I should just warn you... Montrealers dress very chic... so it could be a very casual place, but everyone else is dressed to the nines. I'm happy to say that despite my lack of fashion sense, I can still enjoy these places and no one seems to mind that I am scruffy looking in these more casual places...

        6 Replies
        1. re: moh

          "Montrealers dress very chic... "

          Since when ???? and in what parallel universe ???

          Anyway, most restaurants, don't really care how you dress, some might look at you weird, but there are very few dress-code rules in town (except for the Ritz).

          1. re: Maximilien

            You'd be surprised how chic other North-Americans find Montrealers. It would seem that, outside Quebec, yoga pants, hoodies and white trainers are considered acceptable as long as you paid a lot of money for them.

            1. re: SnackHappy

              True. It's one of the things that relatives and friends visiting from the States invariably mention. What you don't see much here (compared with, say, NYC or Europe) is places that require men to wear a sports coat or tux.

              1. re: SnackHappy

                Yes, it isn't a matter of dress code rules or suit and tie for men, dresses or suits for women. Practically nobody at Le Petit Alep was wearing a tie - think there were a couple of guys in ties, but they had arrived from their jobs.

                1. re: SnackHappy

                  Hee Hee! I have spent a lot of time in yoga pants lately. The nice thing is that they are very stretchy, and you can eat much more when your belly is not confined. Very helpful when sampling MOntreal Zeppole.

                  1. re: moh

                    LOL, as long as you aren't wearing high heel shoes and white socks with your yoga pants (as seen in suburbs of Toronto).

            2. Dear Traveller,

              Welcome to Montréal! Since you and your husband have just arrived, take a bit of time and scroll back through the topics. You'll find plenty on "pizza" (with very strong schools of thought!) "West Island" (Beaconsfield is a West Island community), "casual restaurants" and so forth.

              Of course Italian restaurants aren't necessarily casual.

              Bottegha is usually considered the top pizza place - dress there casual but chic. Rather expensive for pizza but nothing will be as expensive as restaurants in London! (I have no concept of South African prices - we have a friend from there but when he visits home he is always with his parents).

              One casual place I'm very fond of is Le Petit Alep opposite the Jean-Talon market, a Syrian restaurant-bar-café with art exhibits and local fauna. Yep, as moh says casual here doesn't tend to mean tracksuits and white trainers. Last time I went there, not long ago, absolutely everyone was wearing black, but we were still in winter's grip.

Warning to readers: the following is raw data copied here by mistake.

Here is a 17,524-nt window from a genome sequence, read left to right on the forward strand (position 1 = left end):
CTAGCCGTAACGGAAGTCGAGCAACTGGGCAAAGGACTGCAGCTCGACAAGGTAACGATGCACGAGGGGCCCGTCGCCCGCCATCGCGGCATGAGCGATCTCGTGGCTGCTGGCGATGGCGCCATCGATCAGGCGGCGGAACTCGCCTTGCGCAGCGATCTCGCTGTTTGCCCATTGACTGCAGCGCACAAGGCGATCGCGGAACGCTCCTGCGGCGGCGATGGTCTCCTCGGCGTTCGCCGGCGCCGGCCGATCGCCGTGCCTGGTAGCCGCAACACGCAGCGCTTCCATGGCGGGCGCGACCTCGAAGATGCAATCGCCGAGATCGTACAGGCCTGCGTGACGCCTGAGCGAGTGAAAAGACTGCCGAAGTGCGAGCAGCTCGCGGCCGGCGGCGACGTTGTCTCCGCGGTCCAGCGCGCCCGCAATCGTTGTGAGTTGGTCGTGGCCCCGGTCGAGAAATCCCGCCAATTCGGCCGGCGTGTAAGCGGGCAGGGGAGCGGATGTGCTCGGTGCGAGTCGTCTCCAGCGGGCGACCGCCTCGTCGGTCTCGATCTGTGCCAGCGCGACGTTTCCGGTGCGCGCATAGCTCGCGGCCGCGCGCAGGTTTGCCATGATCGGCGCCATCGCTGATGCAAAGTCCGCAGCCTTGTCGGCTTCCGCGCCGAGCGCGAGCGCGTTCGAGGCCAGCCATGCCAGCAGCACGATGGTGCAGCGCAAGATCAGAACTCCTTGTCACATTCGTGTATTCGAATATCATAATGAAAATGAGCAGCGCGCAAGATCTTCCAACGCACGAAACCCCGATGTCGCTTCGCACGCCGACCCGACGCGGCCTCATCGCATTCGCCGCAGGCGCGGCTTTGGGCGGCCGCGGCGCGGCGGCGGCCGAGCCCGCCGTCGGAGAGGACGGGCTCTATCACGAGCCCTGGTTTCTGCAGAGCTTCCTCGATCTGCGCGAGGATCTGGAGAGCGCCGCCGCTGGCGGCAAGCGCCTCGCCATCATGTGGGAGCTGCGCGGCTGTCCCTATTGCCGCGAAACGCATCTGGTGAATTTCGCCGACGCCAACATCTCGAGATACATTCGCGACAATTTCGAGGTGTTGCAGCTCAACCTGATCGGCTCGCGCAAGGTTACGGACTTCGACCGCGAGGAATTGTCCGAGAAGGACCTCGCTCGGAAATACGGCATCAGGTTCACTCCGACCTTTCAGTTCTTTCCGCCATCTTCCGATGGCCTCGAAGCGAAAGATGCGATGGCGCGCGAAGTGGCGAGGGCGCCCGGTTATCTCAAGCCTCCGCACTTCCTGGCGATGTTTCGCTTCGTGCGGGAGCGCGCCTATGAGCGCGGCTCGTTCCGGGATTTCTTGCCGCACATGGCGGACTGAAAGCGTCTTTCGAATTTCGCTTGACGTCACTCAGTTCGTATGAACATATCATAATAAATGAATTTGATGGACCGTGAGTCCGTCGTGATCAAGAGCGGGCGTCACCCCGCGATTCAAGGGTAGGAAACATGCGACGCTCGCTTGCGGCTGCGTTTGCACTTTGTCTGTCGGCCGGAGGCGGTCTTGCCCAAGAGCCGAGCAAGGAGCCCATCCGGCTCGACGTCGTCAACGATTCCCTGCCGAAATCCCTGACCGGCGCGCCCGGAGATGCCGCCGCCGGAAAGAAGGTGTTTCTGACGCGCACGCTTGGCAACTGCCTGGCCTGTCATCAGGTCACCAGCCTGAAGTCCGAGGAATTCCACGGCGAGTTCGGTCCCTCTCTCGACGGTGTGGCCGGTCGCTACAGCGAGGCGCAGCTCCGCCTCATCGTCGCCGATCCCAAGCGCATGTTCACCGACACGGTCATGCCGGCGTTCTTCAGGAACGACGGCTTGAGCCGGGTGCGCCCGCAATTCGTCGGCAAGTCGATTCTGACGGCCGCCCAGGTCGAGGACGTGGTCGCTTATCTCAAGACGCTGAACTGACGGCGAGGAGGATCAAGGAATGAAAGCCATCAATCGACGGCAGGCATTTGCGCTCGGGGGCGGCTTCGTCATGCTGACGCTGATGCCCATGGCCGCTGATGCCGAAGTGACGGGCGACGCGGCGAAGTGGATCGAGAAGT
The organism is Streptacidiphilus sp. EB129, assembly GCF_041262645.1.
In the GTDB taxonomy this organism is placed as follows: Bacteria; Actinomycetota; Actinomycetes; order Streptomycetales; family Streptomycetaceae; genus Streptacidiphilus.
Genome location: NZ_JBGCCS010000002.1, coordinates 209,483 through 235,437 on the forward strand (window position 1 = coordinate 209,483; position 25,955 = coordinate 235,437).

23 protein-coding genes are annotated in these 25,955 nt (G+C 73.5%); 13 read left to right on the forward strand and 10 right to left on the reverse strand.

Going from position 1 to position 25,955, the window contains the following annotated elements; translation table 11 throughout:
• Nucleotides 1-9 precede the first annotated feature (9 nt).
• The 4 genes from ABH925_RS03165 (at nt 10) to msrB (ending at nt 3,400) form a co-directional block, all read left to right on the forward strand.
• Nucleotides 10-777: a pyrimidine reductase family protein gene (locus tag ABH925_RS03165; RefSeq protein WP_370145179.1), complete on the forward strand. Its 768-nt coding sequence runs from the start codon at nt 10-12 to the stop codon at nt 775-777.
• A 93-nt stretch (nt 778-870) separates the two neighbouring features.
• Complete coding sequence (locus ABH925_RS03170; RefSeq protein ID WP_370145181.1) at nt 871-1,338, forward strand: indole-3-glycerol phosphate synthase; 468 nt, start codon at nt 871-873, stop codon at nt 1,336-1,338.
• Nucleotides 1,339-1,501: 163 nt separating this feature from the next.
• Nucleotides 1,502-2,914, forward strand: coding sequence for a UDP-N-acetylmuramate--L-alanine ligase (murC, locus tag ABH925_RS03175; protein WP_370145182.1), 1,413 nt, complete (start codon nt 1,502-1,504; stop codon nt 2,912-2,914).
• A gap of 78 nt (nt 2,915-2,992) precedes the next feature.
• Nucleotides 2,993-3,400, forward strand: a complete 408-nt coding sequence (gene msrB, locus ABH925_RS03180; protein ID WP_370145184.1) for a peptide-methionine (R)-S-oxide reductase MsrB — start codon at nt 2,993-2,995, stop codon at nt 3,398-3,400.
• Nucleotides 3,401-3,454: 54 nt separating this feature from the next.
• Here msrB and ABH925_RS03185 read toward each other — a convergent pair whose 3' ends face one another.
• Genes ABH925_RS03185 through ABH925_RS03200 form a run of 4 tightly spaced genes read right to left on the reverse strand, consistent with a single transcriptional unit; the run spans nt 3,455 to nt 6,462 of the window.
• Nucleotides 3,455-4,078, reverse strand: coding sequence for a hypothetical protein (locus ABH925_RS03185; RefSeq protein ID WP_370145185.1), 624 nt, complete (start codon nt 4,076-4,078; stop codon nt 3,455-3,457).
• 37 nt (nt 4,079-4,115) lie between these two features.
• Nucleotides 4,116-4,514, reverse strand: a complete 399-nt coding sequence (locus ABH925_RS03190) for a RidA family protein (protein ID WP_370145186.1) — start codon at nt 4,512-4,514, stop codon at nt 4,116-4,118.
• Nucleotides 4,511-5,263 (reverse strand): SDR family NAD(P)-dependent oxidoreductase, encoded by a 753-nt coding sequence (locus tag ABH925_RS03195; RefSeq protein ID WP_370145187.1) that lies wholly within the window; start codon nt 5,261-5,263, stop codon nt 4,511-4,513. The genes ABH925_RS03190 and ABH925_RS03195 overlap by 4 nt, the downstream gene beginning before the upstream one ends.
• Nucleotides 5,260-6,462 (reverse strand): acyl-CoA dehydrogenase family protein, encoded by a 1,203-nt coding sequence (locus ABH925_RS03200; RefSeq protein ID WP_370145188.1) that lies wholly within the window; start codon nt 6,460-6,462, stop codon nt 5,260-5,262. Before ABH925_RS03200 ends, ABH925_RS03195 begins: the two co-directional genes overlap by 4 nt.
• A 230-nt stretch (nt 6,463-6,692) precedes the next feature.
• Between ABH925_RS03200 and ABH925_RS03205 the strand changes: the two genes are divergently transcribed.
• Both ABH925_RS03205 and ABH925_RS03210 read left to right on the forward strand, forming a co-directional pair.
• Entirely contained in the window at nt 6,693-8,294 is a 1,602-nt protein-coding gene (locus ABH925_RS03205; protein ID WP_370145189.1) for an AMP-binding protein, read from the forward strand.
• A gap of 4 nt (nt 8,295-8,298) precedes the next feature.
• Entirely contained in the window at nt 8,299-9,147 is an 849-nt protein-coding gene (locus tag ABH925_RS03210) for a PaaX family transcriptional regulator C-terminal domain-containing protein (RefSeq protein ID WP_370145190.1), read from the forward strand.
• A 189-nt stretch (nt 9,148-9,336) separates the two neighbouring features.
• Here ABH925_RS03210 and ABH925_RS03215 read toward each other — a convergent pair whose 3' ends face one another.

Portuguese rotisserie places are another popular casual option.

              2 Replies
              1. re: lagatta

                We live in the city during the week, and in Baie d'Urfe weekends ( selling the house)- I just made a reservation for le Bocage, 479 Beaconsfield blvd.
                It's a small friendly fine dining place, casual. It used to be called les 3 soeurs, prior to that Le Beaconsfield, it's been around forever. The new owner is a girl who went to high school with my daughter.

                I'll try to post a few other restaurants we like on the west island.

                1. re: superbossmom

                  We live in Beaconsfield, but seldom eat out in the area. A good pizza is hard to find on the West Island. I would suggest Gigi's in Pointe-Claire Village, if you like a really cheesy, salty old-fashioned pizza. The crust is thin and decently crispy. I agree with you that Cheevs is the pits. I find their Thai chicken particularly gross.

                  There are quite a few fresh Italian al taglio pizza options (the large rectangles of sheet pizzas). Many people like La Trattoria on Chemin Ste-Marie; I sometimes find theirs overseasoned, but they can be very tasty. I find Cavallaro's pizza (on St-Charles) has a processed taste; my personal favourite is Di Capua on Elm in Beaconsfield, but they are small and don't have a large selection.

                  If you like Indian, Bombay Choupati, an unassuming place, is absolutely worth the drive up Sources Blvd.

                  There are many restaurants that have invested enormously in decor, and serve so-so to allright food, that nevertheless seems to be appreciated by many people. Service in the West Island is rather student-driven, and generally lacks finesse, but places like Karma (Indian) and Maiko Sushi have gorgeous decor and generally good food.